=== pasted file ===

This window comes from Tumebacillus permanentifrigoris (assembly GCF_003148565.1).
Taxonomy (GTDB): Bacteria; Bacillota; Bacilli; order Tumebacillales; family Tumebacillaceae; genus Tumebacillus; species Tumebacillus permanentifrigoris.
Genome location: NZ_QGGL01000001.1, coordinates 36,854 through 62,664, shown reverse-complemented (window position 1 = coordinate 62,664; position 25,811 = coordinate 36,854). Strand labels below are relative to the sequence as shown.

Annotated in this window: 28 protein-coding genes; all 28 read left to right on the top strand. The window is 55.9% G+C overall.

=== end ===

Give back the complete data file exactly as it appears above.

This window comes from Tumebacillus permanentifrigoris (assembly GCF_003148565.1).
Taxonomy (GTDB): Bacteria; Bacillota; Bacilli; order Tumebacillales; family Tumebacillaceae; genus Tumebacillus; species Tumebacillus permanentifrigoris.
Genome location: NZ_QGGL01000001.1, coordinates 36,854 through 62,664, shown reverse-complemented (window position 1 = coordinate 62,664; position 25,811 = coordinate 36,854). Strand labels below are relative to the sequence as shown.

Annotated in this window: 28 protein-coding genes; all 28 read left to right on the top strand. The window is 55.9% G+C overall.